Looking for a solo vacation? Embrace your personal journey at a Wanderlust Festival this year.
For the past three years I have loved one man. He is a great man, truly. We happily walked this world together and shared many smiles, deep thoughts, and deep love.
Over the course of the past year it became clear to me that loving this man in the way that he wants, and deserves, would mean sacrificing myself in a way that I could not. And so, as early spring crept in to the Northeast this year, I walked away from my great love with a kiss and a full to nearly breaking heart.
The past couple of months have been remarkable. I’ve spent much more time than usual by myself. I have never been one who was drawn to isolation, and while there have been plenty of moments of sadness, I have also found tremendous relief. At the peak of spring, I find myself at Omega Institute teaching yoga and enjoying deep quiet. I can feel myself healing in these solitary spaces, healing deep parts of myself that I had forgotten needed to heal.
I believe it is possible to be whole in any circumstance if you are willing to do the work. However, I also believe there are times in our lives when surrendering to solitude is the best medicine.
I believe it is possible to be whole and also in a committed partnership. I believe it is possible to be whole in any circumstance if you are willing to do the work. However, I also believe there are times in our lives when surrendering to solitude is the best medicine. So many of us are afraid to be alone and, in my opinion, this becomes a way of running from ourselves and our necessary work.
The Gift of Solitary Medicine
At this point in my own life, I’m intrigued by the idea of solitary medicine. Of quiet space in which to do deep internal reflection and transform our dark spaces to light. I’ve been researching what psychologists have to say on the subject, and while there are many instances where isolation is psychologically damaging (for example, the studies of Harry Harlow in which he isolated infant monkeys at birth, these experiments are now considered cruel and inhumane), there are also many psychologists who purport the benefits of solitude for healthy adults.
Sherrie Bourg Carter, Psy.D. reports spending time alone:
- Allows your brain to “turn off” and unwind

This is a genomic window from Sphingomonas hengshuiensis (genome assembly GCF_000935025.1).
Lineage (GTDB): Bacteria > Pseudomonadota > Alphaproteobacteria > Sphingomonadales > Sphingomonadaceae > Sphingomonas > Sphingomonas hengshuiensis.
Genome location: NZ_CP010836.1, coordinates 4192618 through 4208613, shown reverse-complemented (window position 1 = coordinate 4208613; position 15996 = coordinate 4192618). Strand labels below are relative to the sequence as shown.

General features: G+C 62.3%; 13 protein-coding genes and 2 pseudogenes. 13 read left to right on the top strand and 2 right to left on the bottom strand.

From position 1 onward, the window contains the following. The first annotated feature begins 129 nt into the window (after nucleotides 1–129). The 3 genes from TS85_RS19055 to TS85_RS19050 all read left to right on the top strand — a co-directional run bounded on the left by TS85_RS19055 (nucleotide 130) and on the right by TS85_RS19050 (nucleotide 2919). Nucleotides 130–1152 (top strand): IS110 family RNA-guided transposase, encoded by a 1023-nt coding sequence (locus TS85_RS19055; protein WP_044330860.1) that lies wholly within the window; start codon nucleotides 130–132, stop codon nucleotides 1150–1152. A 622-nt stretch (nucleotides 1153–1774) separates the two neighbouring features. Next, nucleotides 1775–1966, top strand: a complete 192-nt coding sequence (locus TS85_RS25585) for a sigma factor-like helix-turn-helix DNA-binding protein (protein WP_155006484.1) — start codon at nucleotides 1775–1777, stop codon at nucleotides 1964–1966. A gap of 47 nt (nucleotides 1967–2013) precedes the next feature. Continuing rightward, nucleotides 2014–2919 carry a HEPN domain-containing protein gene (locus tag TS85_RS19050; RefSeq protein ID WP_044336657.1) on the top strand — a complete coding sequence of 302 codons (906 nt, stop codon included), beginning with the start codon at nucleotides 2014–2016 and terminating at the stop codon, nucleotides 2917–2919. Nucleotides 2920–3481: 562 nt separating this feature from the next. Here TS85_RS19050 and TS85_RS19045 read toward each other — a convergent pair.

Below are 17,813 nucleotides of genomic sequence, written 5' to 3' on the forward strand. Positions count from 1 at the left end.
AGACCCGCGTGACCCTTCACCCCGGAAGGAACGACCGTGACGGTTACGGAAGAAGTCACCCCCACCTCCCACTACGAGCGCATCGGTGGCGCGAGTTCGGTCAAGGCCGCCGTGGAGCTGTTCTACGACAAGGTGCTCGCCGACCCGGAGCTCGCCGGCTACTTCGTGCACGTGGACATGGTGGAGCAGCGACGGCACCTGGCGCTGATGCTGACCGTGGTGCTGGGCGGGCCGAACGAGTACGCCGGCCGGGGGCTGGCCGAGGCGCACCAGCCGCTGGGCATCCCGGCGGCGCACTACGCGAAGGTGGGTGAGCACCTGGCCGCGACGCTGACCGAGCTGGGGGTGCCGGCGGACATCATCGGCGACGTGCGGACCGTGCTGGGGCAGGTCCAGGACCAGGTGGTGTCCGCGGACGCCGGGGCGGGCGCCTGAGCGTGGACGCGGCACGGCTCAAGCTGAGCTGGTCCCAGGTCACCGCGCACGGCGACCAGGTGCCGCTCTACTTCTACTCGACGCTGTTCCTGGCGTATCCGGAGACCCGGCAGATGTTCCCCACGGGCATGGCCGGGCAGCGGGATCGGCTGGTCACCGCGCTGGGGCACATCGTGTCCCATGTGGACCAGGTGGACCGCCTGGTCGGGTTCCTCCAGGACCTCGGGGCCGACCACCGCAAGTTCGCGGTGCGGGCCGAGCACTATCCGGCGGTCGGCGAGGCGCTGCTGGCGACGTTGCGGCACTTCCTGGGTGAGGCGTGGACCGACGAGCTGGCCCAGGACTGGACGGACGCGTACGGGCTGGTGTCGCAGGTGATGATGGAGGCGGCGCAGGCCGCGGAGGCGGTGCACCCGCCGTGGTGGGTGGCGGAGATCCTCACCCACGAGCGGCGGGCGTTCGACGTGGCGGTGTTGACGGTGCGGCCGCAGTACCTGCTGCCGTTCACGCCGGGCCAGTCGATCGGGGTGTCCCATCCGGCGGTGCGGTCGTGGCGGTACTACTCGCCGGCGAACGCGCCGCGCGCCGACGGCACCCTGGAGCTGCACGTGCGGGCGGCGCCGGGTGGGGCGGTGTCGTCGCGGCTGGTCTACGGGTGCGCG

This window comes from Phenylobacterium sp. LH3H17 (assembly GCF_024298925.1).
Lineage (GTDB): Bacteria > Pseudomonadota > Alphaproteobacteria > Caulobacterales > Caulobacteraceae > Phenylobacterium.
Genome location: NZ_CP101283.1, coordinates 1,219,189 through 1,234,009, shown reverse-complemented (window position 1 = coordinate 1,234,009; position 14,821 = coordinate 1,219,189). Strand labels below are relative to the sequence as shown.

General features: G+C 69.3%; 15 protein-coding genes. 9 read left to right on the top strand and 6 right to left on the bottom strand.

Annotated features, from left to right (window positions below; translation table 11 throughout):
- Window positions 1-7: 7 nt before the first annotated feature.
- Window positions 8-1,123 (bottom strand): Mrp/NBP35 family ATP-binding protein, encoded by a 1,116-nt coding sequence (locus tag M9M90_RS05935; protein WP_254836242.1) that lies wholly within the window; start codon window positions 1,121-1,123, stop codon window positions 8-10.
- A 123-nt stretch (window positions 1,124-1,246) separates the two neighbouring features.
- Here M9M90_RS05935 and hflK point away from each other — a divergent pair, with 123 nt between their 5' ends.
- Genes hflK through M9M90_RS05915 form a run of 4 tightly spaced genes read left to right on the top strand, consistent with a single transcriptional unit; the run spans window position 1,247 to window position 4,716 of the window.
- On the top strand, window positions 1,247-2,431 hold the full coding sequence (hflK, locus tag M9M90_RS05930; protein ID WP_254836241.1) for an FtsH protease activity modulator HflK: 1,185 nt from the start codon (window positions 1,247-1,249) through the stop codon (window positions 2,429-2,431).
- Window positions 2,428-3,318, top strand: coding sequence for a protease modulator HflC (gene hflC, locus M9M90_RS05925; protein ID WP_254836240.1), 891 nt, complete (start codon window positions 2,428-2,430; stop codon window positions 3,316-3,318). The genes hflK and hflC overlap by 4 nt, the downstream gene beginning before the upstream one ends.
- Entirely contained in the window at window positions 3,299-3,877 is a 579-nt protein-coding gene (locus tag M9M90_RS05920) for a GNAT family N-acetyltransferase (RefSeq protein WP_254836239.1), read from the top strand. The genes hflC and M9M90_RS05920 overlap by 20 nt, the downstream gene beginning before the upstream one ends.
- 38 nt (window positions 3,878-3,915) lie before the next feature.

- Improves concentration and increases productivity
- Makes room for self-discovery
- Allows space for deep thought
- Helps you work through problems more efficiently
- Can enhance the quality of your relationships with others.
She recommends finding time alone throughout your day by getting up early, taking your lunch hour alone, and making time to disconnect from all electronics. (In almost all of the pieces I have read on this subject, psychologists make the distinction between being alone and being in front of an electronic device. It does not count as solitude if you are plugged in!)
Ben Martin, Psy.D. also makes an important distinction between being alone and being lonely. He recommends for those who find themselves alone and lonely that engaging in productive activities like reading, creating art, or caring for a pet to create more ease in being by yourself.
The next time you find yourself alone, whether by choice or not, consider it an opportunity. Explore your inner world, meditate, practice yoga. You may surprise yourself by finding the peace you have been seeking elsewhere lies within you.
Elizabeth Crisci is a yoga teacher and artist in Fairfield County, Connecticut. She is the creator of Love by E, handmade gemstone mala and jewelry. She teaches in workshops, special events, and trainings in the Northeast in addition to a range of regular, weekly classes. She teaches smart and accessible yoga designed to make you feel good. She loves every minute of her work. You can find her writing and her teaching schedule on her website.